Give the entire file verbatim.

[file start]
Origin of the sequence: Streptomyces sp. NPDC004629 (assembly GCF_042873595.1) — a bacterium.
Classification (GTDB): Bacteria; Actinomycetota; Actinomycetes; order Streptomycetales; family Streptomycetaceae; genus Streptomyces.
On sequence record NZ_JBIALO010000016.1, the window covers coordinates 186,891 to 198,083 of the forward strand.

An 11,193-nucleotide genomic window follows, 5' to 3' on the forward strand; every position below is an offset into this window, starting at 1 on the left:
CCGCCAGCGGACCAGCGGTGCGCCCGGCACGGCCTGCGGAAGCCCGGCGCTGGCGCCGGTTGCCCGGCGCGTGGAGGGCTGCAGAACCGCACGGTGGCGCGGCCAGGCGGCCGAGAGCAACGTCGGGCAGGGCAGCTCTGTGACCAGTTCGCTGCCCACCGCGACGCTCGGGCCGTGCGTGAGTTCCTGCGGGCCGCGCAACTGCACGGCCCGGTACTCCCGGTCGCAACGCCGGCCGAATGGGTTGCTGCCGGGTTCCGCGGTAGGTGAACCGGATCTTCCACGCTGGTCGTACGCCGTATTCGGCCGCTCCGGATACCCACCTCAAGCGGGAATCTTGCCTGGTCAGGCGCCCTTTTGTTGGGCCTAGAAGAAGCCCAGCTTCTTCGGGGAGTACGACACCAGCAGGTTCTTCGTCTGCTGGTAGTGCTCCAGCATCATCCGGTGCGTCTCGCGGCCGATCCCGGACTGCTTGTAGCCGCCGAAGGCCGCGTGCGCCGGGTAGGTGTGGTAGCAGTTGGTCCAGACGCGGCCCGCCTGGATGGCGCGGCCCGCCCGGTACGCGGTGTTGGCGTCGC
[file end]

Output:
Origin of the sequence: Streptomyces sp. NPDC004629 (assembly GCF_042873595.1) — a bacterium.
Classification (GTDB): Bacteria; Actinomycetota; Actinomycetes; order Streptomycetales; family Streptomycetaceae; genus Streptomyces.
On sequence record NZ_JBIALO010000016.1, the window covers coordinates 186,891 to 198,083 of the forward strand.

An 11,193-nucleotide genomic window follows, 5' to 3' on the forward strand; every position below is an offset into this window, starting at 1 on the left:
CCGCCAGCGGACCAGCGGTGCGCCCGGCACGGCCTGCGGAAGCCCGGCGCTGGCGCCGGTTGCCCGGCGCGTGGAGGGCTGCAGAACCGCACGGTGGCGCGGCCAGGCGGCCGAGAGCAACGTCGGGCAGGGCAGCTCTGTGACCAGTTCGCTGCCCACCGCGACGCTCGGGCCGTGCGTGAGTTCCTGCGGGCCGCGCAACTGCACGGCCCGGTACTCCCGGTCGCAACGCCGGCCGAATGGGTTGCTGCCGGGTTCCGCGGTAGGTGAACCGGATCTTCCACGCTGGTCGTACGCCGTATTCGGCCGCTCCGGATACCCACCTCAAGCGGGAATCTTGCCTGGTCAGGCGCCCTTTTGTTGGGCCTAGAAGAAGCCCAGCTTCTTCGGGGAGTACGACACCAGCAGGTTCTTCGTCTGCTGGTAGTGCTCCAGCATCATCCGGTGCGTCTCGCGGCCGATCCCGGACTGCTTGTAGCCGCCGAAGGCCGCGTGCGCCGGGTAGGTGTGGTAGCAGTTGGTCCAGACGCGGCCCGCCTGGATGGCGCGGCCCGCCCGGTACGCGGTGTTGGCGTCGC